If you’ve been reading my blog for a while, you’ll probably know my history with bullying. I wrote a blog post about it if you’re interested. My history of being picked on led to an anxious, nervous version of me growing up. Over time, bullies moved on, and I grew up and away from them. I also grew in confidence in myself, which helped me build up my resilience. I always thought that it sort of ends there at school. Kids are mean, after all.

But I didn’t realise that some of these bullies never really grow up, and some may even become older bullies sitting in corporate environments. Unfortunately, I had to learn it the hard way. The worse part is that I was no longer getting called names to my face as kids would do. Oh no, in the real world, it hurts more. It would be behind my back (where I’d overhear it) or in the subtle language used to gaslight or manipulate. It sucked and tormented me.

Every single time though, I found myself wiping my tears away and getting back up, putting on a brave face to “get on with it”. Building up resilience is something that I believe you get better when a challenge is thrown at you.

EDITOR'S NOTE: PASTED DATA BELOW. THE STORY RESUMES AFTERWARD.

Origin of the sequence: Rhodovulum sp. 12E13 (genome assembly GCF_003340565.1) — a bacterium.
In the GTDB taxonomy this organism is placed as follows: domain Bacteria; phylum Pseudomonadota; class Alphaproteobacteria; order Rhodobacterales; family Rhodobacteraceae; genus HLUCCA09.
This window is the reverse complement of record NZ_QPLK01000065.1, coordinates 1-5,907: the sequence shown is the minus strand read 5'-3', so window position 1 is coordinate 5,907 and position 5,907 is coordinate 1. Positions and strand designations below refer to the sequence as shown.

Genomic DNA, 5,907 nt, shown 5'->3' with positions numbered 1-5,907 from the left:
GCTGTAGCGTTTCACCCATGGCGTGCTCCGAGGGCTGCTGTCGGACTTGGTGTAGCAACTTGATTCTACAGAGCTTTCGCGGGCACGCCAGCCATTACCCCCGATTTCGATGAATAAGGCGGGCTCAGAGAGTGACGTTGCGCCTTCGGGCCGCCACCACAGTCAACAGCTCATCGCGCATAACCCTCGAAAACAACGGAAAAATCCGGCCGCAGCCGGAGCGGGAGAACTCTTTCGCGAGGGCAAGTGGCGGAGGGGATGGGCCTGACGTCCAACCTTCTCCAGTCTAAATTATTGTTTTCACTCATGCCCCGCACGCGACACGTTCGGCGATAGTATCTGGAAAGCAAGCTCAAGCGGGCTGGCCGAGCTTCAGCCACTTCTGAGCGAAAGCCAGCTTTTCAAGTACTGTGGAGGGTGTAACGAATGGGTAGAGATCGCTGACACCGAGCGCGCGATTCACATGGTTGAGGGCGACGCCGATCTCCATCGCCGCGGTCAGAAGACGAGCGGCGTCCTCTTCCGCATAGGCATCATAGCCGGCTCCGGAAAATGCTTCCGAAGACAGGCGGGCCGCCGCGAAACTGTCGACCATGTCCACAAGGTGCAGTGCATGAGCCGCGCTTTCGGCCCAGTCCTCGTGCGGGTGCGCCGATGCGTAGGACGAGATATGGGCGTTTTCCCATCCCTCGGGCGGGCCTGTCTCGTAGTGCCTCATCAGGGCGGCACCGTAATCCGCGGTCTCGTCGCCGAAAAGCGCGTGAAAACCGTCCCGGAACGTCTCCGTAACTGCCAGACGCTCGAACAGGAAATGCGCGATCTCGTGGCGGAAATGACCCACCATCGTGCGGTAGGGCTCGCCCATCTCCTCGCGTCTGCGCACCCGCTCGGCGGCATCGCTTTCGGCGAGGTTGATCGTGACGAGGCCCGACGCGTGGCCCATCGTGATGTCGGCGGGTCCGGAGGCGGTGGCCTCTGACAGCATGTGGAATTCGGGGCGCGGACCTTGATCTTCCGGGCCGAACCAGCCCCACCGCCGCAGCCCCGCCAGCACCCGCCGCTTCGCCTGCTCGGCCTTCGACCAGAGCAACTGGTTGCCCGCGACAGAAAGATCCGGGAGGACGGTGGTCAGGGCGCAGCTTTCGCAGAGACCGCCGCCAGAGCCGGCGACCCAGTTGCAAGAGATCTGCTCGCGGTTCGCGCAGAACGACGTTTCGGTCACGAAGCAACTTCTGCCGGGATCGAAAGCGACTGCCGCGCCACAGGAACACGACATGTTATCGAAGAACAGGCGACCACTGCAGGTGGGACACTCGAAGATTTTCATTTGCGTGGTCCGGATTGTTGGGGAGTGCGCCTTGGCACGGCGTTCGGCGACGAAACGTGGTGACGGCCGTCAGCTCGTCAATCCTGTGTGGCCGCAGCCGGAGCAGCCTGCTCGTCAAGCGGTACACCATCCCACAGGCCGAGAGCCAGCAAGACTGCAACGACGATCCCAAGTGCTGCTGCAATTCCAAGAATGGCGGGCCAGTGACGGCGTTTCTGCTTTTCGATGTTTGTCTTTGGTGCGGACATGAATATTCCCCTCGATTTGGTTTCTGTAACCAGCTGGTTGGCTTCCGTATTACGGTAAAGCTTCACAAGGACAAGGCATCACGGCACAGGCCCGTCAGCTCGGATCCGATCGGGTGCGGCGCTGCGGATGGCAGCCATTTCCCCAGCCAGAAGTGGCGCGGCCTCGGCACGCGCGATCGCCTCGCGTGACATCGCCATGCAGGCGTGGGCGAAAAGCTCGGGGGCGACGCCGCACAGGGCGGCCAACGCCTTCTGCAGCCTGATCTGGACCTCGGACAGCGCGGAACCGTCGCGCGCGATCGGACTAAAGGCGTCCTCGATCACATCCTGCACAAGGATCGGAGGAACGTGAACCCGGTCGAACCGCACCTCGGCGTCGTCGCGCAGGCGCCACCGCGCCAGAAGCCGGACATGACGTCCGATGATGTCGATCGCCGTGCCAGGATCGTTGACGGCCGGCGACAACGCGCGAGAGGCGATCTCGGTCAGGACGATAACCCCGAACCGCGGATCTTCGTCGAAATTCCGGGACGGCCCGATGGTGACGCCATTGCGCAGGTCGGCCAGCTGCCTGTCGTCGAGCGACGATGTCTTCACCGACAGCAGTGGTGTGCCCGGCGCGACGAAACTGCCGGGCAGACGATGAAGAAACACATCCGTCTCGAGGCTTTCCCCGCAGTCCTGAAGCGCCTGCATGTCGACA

Original Instagram post

Fortunately (and unfortunately) for me, I had many challenges come my way, which has contributed a lot to my overall resilience. With that said, resilience isn’t about just putting a brave face and getting on with it (although it can be). Sometimes, it’s about self-care, self-respect, which comes in the form of reporting it to someone. This is what I did when times got tough for me, and it helped. 💜 Ignoring it and putting a brave face on is the easy part. The hard part is making a stand for yourself, but eventually, I got there. That’s what self-care looks like.

Another growth area here that contributes to resilience and mental health is my growth in physical strength. You can read my health journey, which started in 2016, here. Since then, I’m proud of how far I’ve come when it comes to prioritising my health. Most recently, I’m pleased that keeping healthy has become a habit that hasn’t left me even during lockdown. I made it work.

Yo girl went from unable to lift 2kg dumbbells to increasing muscle mass and deadlifting her body weight (and more, pre-COVID 😬). I’ve also improved my push-ups and pull-ups a lot over the past year. From weak upper strength to pulling/pushing up 57kg (my body weight) is a massive milestone that I wouldn’t have even imagined I would be able ever to do. That’s growth, right there.

Original Instagram post

I encourage you to take some time today to recognise how far you’ve come because I bet you’ve not even realised how much that is!

I couldn’t have put it better myself, thanks Nicole!

Often we are looking for inspiration from others, when sometimes inspiration is right there: with us, in us. Happy International Women’s Day, friends! Celebrate yourselves. 🥳 Tell me something you’re proud of 💜